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Hundreds Of Nursing Home Strikers Offer To Return, But Company Takes Only Nine

Mara Lee

September 09, 2010

After four-and-a-half months of picketing, and negotiations that moved further apart since the strike began, almost 400 Spectrum Healthcare nursing home workers offered to return to work unconditionally but the company will not take all of them back.

The company's response: The replacement workers that were hired will get to keep their jobs, so union workers can come back only as openings occur. Just nine strikers returned to work this week at three of the company's four nursing homes in Hartford, Ansonia, Derby and Winsted.

Whether Connecticut's first nursing home strike in seven years was a loss for the union or for the company will be determined many months or even years from now, when the National Labor Relations Board determines why the strike began.

That's because it's legal to refuse to let most strikers return to work, taking them back only as turnover permits, if the strike was motivated by money. But if it is found that the strike was precipitated by an employer's intimidating union members or retaliating against them, all the workers must be taken back immediately when they offer to end the strike.

Sean Murphy, chief financial officer of Spectrum Healthcare, said he's sure the NLRB will rule that union members walked out for better pay.

Service Employees International Union District 1199 President "Carmen [Boudier] was certainly quoted at the beginning of the strike that the reason they were on strike was to get a raise and get what 32 other homes had agreed to, and if that had happened, there would not have been a strike," he said.

He believes the union made a mistake by walking out. "We were very upfront with the union at the outset that we would hire permanent replacements. And our preference was to continue negotiating," he said.

But the union portrays the offer and even the fact that most strikers remain on unemployment as setting up an ultimate victory.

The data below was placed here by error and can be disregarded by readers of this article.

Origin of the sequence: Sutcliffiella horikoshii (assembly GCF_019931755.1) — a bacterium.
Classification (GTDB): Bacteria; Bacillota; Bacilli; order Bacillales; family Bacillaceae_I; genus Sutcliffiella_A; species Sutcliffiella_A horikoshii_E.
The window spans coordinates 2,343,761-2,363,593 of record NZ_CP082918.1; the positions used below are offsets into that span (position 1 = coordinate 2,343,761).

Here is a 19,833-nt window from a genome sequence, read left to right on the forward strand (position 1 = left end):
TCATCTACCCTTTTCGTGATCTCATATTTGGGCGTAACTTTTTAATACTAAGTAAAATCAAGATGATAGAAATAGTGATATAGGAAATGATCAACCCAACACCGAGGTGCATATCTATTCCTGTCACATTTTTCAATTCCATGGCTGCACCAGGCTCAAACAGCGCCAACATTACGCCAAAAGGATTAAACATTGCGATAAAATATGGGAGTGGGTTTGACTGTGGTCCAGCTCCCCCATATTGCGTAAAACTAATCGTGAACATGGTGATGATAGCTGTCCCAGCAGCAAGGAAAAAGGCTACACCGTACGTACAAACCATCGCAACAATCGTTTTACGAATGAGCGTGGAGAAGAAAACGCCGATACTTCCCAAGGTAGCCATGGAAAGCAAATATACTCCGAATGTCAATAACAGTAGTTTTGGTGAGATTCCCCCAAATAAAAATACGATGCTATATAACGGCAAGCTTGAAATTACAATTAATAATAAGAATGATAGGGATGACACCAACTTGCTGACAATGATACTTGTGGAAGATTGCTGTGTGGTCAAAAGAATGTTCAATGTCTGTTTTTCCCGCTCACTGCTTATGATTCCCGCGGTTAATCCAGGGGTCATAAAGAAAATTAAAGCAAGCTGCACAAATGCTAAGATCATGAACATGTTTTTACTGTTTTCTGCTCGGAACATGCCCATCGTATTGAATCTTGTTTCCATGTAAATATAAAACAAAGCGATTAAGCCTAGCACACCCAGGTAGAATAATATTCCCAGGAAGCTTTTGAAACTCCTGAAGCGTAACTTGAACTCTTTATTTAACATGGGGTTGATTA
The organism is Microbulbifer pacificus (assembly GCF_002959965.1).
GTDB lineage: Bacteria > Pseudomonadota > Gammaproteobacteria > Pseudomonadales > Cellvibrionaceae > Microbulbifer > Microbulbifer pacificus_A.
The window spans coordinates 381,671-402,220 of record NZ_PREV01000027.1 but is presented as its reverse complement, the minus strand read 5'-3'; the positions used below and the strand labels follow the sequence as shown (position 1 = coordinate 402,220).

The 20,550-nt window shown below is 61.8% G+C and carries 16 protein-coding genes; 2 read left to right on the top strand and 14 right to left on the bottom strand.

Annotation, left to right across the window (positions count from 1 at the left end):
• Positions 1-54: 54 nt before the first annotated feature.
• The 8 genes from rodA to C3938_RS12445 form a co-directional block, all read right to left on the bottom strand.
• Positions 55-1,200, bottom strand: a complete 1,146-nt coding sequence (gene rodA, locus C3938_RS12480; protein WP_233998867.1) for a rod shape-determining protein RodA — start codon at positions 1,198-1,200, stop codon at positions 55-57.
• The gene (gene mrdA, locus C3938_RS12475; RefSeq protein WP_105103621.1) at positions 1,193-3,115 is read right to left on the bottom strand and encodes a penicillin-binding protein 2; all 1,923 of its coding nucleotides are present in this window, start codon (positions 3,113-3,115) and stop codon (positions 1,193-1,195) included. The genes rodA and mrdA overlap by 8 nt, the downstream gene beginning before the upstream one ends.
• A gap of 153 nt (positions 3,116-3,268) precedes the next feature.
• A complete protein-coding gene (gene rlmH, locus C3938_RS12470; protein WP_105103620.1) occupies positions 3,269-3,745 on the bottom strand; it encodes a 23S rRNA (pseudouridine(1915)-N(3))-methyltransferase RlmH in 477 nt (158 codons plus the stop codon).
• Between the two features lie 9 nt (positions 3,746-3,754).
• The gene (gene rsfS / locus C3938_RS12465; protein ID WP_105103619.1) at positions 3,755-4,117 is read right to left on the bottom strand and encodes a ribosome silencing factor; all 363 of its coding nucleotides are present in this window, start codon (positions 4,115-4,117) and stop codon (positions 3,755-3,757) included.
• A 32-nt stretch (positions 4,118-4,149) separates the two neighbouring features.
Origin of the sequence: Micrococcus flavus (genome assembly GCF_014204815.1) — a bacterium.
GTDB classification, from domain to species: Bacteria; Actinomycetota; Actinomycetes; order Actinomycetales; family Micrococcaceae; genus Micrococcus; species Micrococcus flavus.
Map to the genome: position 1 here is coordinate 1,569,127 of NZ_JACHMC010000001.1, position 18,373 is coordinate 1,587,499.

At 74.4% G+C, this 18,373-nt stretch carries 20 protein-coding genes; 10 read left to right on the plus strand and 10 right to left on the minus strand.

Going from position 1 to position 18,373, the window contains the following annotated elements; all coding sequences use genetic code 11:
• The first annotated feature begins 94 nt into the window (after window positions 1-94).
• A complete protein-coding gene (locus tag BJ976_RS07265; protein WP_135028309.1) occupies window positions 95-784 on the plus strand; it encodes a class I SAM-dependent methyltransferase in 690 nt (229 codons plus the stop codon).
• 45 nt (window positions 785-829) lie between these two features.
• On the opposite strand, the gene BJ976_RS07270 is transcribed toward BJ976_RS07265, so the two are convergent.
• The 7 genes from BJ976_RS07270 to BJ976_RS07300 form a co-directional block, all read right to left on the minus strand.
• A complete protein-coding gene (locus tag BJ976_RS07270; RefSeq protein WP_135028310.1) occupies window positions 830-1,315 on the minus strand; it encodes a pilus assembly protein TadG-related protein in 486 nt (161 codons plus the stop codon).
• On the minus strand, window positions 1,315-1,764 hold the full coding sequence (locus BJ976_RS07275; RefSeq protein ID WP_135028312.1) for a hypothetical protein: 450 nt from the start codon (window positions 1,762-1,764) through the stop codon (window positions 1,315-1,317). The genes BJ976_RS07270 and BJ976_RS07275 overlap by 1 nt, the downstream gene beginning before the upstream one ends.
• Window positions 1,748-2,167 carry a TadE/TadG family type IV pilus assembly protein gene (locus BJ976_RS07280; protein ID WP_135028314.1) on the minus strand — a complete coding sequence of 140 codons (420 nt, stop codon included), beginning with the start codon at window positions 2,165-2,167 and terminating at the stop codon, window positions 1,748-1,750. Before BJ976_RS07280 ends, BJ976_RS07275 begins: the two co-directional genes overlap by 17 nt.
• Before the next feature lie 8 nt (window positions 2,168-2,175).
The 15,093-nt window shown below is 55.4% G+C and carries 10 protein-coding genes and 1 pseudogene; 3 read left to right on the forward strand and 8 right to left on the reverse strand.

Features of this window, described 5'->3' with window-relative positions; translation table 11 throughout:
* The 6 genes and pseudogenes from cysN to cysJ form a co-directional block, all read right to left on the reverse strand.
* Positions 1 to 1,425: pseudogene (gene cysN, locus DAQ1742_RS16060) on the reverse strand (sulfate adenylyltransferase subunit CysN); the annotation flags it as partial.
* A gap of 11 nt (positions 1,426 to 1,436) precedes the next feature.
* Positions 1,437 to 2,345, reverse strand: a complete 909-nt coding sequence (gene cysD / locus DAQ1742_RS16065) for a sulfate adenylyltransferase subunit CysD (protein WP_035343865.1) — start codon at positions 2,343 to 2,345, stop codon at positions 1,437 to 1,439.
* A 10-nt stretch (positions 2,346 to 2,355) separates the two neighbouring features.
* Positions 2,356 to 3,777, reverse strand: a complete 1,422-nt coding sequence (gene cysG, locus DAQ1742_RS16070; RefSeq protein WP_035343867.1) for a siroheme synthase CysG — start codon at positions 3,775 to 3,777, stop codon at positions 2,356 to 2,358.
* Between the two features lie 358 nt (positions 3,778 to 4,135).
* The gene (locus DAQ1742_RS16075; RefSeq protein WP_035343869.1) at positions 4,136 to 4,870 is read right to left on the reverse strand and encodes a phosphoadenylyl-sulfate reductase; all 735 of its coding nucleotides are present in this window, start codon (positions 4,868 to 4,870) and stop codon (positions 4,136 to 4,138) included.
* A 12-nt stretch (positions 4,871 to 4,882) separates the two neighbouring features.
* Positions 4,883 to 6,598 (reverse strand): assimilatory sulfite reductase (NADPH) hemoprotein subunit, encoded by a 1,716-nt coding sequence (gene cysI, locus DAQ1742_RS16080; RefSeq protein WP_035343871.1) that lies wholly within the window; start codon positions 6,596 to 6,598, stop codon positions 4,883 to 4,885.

"The balance of power has shifted," said Deborah Chernoff, SEIU District 1199 spokeswoman. "What they're saying on the picket line is we're going to be replacing our replacements."

The first ruling from the NLRB found that the company should not have unilaterally imposed a lateness policy, and that suspending some workers under the new rule was also breaking labor law. It also said that some firings could have been retaliation against union activists.

But that ruling is similar to an indictment, and Spectrum has a chance to present its side Nov. 2.

The union has been through this before. Eleven years ago, Avery Heights nursing home hired permanent replacements, and it took more than two years for all the strikers to be called back as jobs opened up.

After 10 years of court battles, the union won the argument that Avery Heights broke the law by not giving the workers their jobs back as soon as they offered to end the strike. The strikers collected about $2 million in back pay. Chernoff said the resolution will be quicker this time.

And she said that for SEIU to win the case, the judge does not have to decide that there was no economic motivation, only that the company's disciplinary actions could be reasonably seen as an effort to break the union.

"This is the best way of guaranteeing people get justice," she said.

Reprinted with permission of the Hartford Courant. To view other stories on this topic, search the Hartford Courant Archives at http://www.courant.com/archives.
| Last update: September 25, 2012 |
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